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Could driver-less cars affect organ donation?

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INDIANAPOLIS, Ind. - Remove human error and driver-less cars are said to be safer.

One possible unexpected consequence of driver-less cars is that fewer crashes could equal fewer organ donors.

All agree, fewer crashes are a good thing, but the hard truth is that many donor organs come from car crash victims.

This controversial topic comes from a Slate article.

Locally, the Indiana Donor Network’s mission is to link donors with recipients.

The organization had nothing to do with the Slate article and wouldn’t comment on it directly.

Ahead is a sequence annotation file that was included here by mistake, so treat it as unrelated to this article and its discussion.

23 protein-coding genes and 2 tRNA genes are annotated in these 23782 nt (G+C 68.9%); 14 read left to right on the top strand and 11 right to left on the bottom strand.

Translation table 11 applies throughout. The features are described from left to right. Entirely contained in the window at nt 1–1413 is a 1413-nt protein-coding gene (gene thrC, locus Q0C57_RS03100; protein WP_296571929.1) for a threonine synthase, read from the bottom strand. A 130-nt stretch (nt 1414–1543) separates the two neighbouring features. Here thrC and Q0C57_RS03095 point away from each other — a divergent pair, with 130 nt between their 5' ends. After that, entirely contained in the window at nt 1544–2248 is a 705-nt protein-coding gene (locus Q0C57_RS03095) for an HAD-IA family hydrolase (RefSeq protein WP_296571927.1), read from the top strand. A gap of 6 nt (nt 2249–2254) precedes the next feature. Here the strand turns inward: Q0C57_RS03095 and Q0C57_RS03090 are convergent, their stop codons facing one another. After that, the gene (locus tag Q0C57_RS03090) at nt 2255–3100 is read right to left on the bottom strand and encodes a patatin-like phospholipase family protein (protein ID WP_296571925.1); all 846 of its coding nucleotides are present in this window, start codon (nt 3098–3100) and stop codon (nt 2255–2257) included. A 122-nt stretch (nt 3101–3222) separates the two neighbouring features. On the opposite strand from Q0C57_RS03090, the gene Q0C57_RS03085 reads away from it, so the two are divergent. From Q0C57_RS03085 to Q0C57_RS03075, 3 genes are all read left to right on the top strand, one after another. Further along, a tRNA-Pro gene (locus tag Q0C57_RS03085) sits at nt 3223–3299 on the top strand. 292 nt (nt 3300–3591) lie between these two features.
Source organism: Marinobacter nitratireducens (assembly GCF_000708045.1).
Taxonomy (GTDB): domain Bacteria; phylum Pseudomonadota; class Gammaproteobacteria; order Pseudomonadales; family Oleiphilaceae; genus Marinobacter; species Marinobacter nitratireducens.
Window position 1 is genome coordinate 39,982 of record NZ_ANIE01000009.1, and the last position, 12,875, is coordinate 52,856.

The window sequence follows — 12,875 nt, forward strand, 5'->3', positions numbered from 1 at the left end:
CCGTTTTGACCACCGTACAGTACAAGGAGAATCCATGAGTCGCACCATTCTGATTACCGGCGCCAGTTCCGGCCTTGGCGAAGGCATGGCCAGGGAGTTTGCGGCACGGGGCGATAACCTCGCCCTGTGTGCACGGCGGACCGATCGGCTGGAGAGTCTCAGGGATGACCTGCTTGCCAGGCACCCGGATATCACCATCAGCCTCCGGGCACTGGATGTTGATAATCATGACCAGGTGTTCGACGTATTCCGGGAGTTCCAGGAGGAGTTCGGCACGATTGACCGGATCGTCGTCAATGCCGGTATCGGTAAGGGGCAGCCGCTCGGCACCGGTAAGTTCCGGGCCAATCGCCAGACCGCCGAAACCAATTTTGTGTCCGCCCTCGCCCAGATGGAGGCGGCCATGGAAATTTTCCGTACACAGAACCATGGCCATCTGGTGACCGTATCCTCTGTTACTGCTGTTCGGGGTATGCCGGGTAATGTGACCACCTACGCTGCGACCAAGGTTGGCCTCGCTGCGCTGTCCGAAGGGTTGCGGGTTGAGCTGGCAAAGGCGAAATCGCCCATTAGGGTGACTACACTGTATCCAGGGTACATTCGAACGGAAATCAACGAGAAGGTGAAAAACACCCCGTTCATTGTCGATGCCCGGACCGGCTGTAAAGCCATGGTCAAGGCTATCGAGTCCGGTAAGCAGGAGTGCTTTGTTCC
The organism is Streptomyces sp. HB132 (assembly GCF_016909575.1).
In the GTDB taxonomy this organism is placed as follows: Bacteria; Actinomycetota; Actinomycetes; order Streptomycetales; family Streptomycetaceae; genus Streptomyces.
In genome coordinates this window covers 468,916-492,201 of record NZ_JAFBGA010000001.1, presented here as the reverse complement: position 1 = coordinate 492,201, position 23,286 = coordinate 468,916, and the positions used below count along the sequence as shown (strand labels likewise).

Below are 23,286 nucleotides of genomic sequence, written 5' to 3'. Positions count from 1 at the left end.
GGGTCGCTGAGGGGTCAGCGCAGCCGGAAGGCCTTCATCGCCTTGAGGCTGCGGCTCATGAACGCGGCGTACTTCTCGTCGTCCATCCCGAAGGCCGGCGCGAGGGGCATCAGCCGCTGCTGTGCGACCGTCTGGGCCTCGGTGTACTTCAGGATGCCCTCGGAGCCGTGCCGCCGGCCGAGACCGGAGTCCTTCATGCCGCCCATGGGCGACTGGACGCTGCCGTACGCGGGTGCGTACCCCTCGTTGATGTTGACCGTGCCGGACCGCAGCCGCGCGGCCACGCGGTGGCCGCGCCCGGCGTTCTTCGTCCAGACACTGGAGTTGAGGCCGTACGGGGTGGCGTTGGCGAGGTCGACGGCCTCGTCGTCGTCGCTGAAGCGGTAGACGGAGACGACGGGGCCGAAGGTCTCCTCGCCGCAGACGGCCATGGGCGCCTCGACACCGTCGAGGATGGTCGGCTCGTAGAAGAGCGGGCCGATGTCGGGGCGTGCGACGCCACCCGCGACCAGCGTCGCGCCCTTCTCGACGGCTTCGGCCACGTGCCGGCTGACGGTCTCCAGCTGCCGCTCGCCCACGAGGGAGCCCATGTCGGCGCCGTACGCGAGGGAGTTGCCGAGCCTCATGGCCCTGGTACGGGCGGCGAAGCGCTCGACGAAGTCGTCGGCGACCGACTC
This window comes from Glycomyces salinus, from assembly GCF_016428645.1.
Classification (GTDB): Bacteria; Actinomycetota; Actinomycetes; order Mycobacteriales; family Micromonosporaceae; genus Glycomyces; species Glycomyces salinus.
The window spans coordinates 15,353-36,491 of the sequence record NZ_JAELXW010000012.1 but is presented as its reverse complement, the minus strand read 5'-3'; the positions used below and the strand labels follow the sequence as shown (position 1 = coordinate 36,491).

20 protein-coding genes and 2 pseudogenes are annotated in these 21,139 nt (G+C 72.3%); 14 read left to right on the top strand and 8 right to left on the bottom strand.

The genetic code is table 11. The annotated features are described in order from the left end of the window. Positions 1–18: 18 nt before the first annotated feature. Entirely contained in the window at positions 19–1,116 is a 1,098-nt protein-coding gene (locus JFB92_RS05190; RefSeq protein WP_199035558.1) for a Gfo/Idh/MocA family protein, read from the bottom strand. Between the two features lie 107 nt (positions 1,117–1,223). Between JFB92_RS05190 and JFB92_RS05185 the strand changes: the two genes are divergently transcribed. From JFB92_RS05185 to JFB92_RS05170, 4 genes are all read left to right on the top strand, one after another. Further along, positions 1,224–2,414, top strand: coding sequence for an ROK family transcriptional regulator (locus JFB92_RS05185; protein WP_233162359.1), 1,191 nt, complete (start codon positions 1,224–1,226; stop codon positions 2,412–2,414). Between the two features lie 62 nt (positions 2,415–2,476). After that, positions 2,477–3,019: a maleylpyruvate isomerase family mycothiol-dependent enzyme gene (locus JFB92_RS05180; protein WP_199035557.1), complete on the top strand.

But their latest research, from August 2016, shows, nationwide over 120,000 people are waiting for a transplant. Nearly 1,400 of those patients are in Indiana.

Statewide in 2015, 629 people received organs from 175 donors.

The Indiana Donor Network says say safer roads are always a good thing, but any reminder for potential donors to sign up makes a difference.

“One registered can save up to eight lives, and that same donor has the potential to enhance and/or save the lives of up to 75 other people, so the impact is tremendous,” said Kit Werbe with the Indiana Donor Network. “I can’t think of a better gift or a more lasting legacy.”

The numbers show, the current list of potential donors can’t meet the demand of the waiting list.

Donate Life America reports that nearly 11,000 people a year die waiting for a transplant.

Click here or here to sign up or learn more about organ donation, or stop into your local BMV and say ‘yes.’